I’ll also give The Wife a special shout out because despite her predictability, her A Dolls’ House-esque character arc felt very real. Red Clocks suffers overall from a disconnecting distance between the reader and its characters; I’m not sure if Zumas wrote the book with a National Geographic tone in mind, but I never truly connected to any of these characters. 

However, I want to splash a glass of red wine all over The Biographer’s smug face and twirl around with a righteous apathy, not caring for one second how the bitter women will get the crimson stain out of her dress. Thank you, Zumas, for this hypocritical, judgmental shrew who laments her mayonnaise life page after page after page. Even the feeble attempts to humanize The Biographer through her brother’s ill-timed death did nothing but increase my disgust at such a deflated person.

The Place I’d Visit if My Wardrobe Didn’t Already Send Me to Narnia 

Honestly, I’d love to visit this town, but obviously not in this timeline. I’ve never traveled to the Pacific Northwest, but I’ve always wanted to. Windy, overcast weather is my favorite reading and writing climate. Zumas spends paragraphs on the visitors who gawk at the ocean and point at the whales, and I’m unashamed to say I’d be one of those cheesy tourists wearing a seafoam-colored T-shirt decorated with fresh Cricut vinyl that says, “I drove all the way to Oregon and only got this stupid t-shirt.”

The Part of Red Clocks that Disturbed My Cat 

Two parts made my cat twist herself into a Halloween feline with her back arched and her tail fluffed out like a duster.

The first: Zumas has The Wife lament her vulva multiple times throughout the book describing it as ugly dangling labia that literally clap. Um, can we stop describing women’s post-birth bodies as variations of the word “used?” Please, writers, take an anatomy class, I’m begging you. As much as I tried to interpret these lines as a byproduct of The Wife’s low-self esteem, I couldn’t shake the feeling that “clapping post-birth labia” was a line inspired by authorial internalized misogyny instead of character internalized misogyny. Add this to the way Zumas has The Mender describe her attraction to women–with visceral adjectives better suited for a Pornhub video title than literature–and I worry the misogyny is coming from inside the house. I hope I’m wrong.

The second: [SPOILER; HIGHLIGHT TO SEE] The moment The I’m-A-Shitty-Fucking-Person Biographer contemplates asking The Daughter, her literal 15-year-old student, to give her the fetus she’s trying to abort, my cat raised her feathery-furred head and said, “Is this a fucking Glee plot? What the hell are you reading?”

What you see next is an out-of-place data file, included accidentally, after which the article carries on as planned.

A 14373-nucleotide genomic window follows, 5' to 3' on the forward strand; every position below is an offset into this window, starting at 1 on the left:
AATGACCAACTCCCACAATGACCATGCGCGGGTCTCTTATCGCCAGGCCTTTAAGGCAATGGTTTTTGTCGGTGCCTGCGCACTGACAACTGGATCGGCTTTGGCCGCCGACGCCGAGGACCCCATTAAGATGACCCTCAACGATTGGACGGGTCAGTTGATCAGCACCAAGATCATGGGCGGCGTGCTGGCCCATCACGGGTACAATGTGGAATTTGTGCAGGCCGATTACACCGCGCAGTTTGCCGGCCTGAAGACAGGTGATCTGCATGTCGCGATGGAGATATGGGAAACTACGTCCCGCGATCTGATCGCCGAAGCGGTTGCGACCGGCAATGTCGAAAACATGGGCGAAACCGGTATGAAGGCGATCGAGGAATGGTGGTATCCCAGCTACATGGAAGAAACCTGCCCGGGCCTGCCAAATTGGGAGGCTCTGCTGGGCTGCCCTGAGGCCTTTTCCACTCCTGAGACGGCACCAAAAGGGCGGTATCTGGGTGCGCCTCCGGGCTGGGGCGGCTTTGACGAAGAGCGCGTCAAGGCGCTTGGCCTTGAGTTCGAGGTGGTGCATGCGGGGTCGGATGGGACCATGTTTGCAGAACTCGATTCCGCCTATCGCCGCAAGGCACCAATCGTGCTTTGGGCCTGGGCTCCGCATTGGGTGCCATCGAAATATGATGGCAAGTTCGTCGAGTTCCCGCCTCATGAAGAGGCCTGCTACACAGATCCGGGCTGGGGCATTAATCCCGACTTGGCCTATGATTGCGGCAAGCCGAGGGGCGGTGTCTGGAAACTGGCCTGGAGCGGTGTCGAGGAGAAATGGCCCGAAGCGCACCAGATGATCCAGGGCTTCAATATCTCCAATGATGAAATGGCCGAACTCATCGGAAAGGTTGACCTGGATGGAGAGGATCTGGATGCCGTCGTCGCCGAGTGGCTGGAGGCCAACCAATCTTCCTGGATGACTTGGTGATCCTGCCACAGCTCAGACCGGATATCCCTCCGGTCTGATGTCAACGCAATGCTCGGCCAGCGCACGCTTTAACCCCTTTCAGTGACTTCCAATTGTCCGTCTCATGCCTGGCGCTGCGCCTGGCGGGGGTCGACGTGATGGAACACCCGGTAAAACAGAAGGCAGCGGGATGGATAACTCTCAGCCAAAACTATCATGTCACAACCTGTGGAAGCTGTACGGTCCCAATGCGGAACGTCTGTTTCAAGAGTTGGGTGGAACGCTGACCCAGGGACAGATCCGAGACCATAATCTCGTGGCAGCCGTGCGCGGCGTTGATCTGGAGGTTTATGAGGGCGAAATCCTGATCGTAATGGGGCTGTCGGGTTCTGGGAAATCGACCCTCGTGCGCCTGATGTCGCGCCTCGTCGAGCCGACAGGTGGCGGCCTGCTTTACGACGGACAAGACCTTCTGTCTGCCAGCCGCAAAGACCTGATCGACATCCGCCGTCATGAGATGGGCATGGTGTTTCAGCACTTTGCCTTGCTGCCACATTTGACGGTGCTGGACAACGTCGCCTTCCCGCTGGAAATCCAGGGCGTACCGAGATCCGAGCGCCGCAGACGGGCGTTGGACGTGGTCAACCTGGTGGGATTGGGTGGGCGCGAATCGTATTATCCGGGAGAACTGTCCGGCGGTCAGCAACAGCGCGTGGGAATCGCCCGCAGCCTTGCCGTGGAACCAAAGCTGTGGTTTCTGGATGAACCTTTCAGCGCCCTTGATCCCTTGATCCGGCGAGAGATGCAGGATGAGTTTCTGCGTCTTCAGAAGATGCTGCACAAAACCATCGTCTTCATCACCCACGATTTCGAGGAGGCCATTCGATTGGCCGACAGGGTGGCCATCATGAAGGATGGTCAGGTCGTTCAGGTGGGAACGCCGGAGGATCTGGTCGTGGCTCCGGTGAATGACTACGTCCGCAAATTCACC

Did I Chuck Red Clocks Across the Room After I Finished it? 

No. I set it down on my bedside table, pet my cat Lyra, and said, “I’m disappointed.”

Will Red Clocks Collect Dust on My Bookshelf or Will I Read it Again? 

The cover art for this book is gorgeous. It’s red (my favorite color) and has an abstract vagina-diamond on the front cover. It just looks deliciously dystopian. So, it will definitely stay on my shelf next to all my other SciFi novels.

The Best Non-Pornographic Fanart I Could Find 

I couldn’t find any. I thought for sure someone had drawn The Mender. If I could draw, I would draw The Mender. Please give me a short story about The Mender, Zumas!

I did, however, find this cool red clock from some website called I’m not sure how legitimate this website is, but the clock is pretty darn creepy.

You should read this book if: You enjoy heavy-handy, poetic prose with lots of symbolism, imagery, and AP English metaphors. It’s not my style, and that’s okay, but it’s undeniably well-written. 

However, the book’s tagline “What is a woman for?” never got answered. Maybe that’s the point, but I finished the book frustratingly restless. I think it’s a fine dystopian novel for fans of The Handmaid’s Tale, but after reading other comp titles like The Book of the Unnamed Midwife, Station Eleven, or even Mother of Invention, I can’t recommend this book as your first post-Atwood novel. If you’ve exhausted the other feminist dystopian titles on your book list, sure, give Red Clocks a read. If nothing else, the setting of an eerily similar but anti-abortion America will remind you that our fight for reproductive rights and bodily autonomy is far from over.